Clientelism, public goods provision, and governance
It is widely believed that clientelism—the giving of material goods in return for electoral support—is associated with poorer development outcomes. However, systematic cross-country evidence on the deleterious effects of clientelism on development outcomes is lacking.
In this paper we examine the relationship between political clientelism, public goods provision, and governance quality using cross-country panel data for 161 countries for the period 1900–2017. We distinguish between two manifestations of political clientelism—whether vote buying exists, and whether political parties offer material goods to their constituents in exchange for political support (non-programmatic party linkages).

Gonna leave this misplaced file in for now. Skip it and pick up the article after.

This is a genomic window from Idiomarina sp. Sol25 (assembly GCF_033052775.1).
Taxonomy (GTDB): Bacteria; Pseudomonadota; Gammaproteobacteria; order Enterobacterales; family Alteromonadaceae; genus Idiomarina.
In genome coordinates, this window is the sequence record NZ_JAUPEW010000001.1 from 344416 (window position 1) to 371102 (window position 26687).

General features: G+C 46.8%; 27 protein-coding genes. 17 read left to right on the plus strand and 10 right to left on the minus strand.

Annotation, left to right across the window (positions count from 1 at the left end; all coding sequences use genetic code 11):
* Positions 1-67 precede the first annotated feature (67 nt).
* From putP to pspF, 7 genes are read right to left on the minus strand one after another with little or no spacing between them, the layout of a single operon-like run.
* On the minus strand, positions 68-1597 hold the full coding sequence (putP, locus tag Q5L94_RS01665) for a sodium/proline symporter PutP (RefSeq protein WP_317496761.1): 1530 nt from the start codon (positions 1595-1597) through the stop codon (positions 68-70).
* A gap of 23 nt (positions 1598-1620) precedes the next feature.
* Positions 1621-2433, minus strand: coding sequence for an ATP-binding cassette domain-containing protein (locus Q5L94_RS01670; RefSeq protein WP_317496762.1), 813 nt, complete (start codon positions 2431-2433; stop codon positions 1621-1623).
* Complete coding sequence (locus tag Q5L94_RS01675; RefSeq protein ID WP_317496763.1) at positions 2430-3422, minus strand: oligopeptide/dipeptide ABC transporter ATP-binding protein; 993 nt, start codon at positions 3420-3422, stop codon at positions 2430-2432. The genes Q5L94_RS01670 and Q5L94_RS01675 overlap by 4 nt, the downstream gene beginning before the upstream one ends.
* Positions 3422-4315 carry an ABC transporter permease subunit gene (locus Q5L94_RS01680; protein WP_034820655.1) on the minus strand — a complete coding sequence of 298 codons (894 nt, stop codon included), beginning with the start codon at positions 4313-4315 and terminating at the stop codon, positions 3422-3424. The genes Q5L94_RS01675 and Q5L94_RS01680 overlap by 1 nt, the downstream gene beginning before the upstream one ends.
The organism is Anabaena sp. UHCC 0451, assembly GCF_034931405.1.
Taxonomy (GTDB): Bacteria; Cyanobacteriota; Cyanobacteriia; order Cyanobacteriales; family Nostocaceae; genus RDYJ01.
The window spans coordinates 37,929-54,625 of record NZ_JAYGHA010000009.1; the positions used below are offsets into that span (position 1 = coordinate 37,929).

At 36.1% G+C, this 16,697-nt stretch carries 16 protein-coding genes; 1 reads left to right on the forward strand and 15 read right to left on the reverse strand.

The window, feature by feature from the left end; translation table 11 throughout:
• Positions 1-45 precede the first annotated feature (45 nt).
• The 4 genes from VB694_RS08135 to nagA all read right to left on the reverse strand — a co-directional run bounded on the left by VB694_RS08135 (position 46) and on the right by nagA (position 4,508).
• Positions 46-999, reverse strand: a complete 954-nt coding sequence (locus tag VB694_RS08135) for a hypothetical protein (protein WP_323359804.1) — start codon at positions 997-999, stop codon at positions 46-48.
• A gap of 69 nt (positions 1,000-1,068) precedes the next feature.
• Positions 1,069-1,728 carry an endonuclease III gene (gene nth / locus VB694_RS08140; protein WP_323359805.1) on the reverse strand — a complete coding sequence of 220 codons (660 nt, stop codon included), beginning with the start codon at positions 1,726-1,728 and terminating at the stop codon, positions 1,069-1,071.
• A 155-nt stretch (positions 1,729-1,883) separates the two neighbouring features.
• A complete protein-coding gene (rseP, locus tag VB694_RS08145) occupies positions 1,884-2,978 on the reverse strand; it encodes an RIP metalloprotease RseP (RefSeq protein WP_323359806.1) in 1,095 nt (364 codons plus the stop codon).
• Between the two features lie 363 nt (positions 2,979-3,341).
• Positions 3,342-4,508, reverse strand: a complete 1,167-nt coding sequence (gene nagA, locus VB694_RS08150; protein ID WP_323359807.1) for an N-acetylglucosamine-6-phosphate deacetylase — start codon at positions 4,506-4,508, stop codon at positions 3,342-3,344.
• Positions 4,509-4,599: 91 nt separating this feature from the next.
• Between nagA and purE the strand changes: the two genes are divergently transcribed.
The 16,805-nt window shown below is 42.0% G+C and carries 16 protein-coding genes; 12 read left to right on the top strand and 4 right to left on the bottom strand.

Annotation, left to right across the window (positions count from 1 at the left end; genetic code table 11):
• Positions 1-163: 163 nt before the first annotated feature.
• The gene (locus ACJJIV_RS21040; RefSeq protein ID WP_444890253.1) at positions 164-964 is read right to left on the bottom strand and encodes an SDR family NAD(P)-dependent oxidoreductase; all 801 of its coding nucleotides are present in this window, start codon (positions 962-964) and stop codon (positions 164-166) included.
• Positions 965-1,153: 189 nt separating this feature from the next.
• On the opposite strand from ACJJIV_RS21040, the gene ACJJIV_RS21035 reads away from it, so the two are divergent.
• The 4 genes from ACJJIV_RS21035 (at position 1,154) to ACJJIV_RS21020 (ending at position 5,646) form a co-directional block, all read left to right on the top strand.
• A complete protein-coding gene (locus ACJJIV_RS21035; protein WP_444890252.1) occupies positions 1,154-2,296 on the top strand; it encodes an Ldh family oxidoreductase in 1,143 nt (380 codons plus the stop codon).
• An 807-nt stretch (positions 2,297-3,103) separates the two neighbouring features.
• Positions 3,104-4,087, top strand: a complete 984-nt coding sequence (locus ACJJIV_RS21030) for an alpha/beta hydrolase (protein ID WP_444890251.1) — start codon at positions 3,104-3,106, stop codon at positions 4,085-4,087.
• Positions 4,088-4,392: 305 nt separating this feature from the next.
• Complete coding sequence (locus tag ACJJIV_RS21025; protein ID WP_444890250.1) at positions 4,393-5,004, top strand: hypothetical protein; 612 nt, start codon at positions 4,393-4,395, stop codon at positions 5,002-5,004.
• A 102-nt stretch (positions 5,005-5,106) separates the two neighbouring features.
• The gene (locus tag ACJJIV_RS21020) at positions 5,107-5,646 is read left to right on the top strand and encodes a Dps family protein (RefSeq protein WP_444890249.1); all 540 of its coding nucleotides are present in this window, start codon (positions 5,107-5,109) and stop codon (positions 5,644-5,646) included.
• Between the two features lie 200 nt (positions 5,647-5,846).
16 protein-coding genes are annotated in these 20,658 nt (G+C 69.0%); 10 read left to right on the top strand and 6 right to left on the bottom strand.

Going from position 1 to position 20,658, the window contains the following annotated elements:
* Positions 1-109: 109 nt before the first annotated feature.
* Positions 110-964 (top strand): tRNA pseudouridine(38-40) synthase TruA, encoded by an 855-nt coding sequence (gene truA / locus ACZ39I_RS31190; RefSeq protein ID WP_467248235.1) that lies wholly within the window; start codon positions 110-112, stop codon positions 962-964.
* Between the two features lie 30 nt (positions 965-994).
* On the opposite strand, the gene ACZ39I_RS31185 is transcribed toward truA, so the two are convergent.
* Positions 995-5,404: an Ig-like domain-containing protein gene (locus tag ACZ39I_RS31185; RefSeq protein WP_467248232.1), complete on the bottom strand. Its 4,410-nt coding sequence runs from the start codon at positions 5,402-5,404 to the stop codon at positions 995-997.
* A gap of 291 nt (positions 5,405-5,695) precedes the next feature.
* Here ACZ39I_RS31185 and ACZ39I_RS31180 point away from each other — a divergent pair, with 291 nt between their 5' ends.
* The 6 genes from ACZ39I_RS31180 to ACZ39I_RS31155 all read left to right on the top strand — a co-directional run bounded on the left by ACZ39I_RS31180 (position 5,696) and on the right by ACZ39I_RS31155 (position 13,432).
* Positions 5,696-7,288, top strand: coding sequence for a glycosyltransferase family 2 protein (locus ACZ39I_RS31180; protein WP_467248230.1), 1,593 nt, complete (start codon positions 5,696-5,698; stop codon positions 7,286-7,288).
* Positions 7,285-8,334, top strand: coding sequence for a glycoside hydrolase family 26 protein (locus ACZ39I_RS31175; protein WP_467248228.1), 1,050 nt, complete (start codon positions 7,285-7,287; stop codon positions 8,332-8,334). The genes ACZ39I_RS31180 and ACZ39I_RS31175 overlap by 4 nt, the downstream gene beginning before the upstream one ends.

We find negative effects of political clientelism on development outcomes, with increases in clientelism leading to lower coverage of welfare programmes, increased political corruption, and weaker rule of law. We also find that the deleterious effects of political clientelism are mainly through non-programmatic party linkages rather than the practice of vote buying.